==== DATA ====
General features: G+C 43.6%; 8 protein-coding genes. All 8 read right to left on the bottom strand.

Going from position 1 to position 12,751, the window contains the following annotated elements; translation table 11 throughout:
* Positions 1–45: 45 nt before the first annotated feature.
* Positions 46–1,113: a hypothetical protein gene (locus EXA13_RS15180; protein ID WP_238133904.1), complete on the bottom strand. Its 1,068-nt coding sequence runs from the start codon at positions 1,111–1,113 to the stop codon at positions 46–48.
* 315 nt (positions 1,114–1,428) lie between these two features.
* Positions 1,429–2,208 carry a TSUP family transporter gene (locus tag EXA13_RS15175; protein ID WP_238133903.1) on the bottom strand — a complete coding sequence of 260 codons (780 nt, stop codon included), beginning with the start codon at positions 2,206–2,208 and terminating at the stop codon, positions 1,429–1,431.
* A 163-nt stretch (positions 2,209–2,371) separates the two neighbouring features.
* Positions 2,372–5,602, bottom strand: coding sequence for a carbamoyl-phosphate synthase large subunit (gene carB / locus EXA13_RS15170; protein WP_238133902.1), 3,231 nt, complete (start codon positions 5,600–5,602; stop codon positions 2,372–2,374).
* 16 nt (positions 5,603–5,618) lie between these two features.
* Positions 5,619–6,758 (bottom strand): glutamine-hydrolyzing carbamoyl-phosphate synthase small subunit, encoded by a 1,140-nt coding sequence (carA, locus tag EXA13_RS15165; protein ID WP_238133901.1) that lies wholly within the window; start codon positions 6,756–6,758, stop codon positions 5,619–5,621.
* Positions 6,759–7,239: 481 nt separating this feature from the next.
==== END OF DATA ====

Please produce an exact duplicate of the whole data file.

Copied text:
General features: G+C 43.6%; 8 protein-coding genes. All 8 read right to left on the bottom strand.

Going from position 1 to position 12,751, the window contains the following annotated elements; translation table 11 throughout:
* Positions 1–45: 45 nt before the first annotated feature.
* Positions 46–1,113: a hypothetical protein gene (locus EXA13_RS15180; protein ID WP_238133904.1), complete on the bottom strand. Its 1,068-nt coding sequence runs from the start codon at positions 1,111–1,113 to the stop codon at positions 46–48.
* 315 nt (positions 1,114–1,428) lie between these two features.
* Positions 1,429–2,208 carry a TSUP family transporter gene (locus tag EXA13_RS15175; protein ID WP_238133903.1) on the bottom strand — a complete coding sequence of 260 codons (780 nt, stop codon included), beginning with the start codon at positions 2,206–2,208 and terminating at the stop codon, positions 1,429–1,431.
* A 163-nt stretch (positions 2,209–2,371) separates the two neighbouring features.
* Positions 2,372–5,602, bottom strand: coding sequence for a carbamoyl-phosphate synthase large subunit (gene carB / locus EXA13_RS15170; protein WP_238133902.1), 3,231 nt, complete (start codon positions 5,600–5,602; stop codon positions 2,372–2,374).
* 16 nt (positions 5,603–5,618) lie between these two features.
* Positions 5,619–6,758 (bottom strand): glutamine-hydrolyzing carbamoyl-phosphate synthase small subunit, encoded by a 1,140-nt coding sequence (carA, locus tag EXA13_RS15165; protein ID WP_238133901.1) that lies wholly within the window; start codon positions 6,756–6,758, stop codon positions 5,619–5,621.
* Positions 6,759–7,239: 481 nt separating this feature from the next.